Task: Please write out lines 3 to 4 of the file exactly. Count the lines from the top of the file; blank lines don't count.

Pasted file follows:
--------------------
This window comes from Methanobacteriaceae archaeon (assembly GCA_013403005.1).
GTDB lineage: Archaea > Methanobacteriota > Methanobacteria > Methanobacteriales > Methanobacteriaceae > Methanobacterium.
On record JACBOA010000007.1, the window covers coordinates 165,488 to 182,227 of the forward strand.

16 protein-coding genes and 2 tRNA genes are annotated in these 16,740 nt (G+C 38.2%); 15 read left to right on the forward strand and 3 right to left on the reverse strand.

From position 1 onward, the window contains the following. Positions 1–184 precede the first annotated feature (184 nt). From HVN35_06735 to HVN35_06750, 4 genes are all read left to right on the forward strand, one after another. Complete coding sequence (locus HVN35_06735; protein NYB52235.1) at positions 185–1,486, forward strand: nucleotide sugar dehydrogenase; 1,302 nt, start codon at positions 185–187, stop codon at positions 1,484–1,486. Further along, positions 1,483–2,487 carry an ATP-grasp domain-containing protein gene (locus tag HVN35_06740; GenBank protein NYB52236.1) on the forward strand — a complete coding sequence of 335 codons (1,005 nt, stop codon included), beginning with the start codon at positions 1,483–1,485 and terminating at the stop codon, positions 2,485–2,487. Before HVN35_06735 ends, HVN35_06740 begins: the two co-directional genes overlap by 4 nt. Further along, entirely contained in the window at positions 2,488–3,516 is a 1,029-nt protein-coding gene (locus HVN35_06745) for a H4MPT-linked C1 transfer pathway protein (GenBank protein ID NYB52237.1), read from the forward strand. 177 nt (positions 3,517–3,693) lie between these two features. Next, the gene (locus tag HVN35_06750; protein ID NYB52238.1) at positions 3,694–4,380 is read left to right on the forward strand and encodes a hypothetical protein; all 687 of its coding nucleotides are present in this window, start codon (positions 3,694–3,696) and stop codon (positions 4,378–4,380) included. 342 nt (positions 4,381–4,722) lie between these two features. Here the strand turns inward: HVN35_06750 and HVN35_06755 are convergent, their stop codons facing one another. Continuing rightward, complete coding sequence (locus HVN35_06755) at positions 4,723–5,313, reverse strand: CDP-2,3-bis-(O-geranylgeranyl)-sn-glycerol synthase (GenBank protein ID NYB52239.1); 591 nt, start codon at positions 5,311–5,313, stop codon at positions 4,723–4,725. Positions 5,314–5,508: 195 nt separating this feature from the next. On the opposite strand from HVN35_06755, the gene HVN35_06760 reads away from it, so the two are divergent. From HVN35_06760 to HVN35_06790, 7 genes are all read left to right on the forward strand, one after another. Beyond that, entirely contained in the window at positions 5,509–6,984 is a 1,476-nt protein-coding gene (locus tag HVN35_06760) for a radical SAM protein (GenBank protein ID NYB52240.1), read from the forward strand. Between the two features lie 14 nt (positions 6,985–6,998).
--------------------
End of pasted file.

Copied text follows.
On record JACBOA010000007.1, the window covers coordinates 165,488 to 182,227 of the forward strand.

16 protein-coding genes and 2 tRNA genes are annotated in these 16,740 nt (G+C 38.2%); 15 read left to right on the forward strand and 3 right to left on the reverse strand.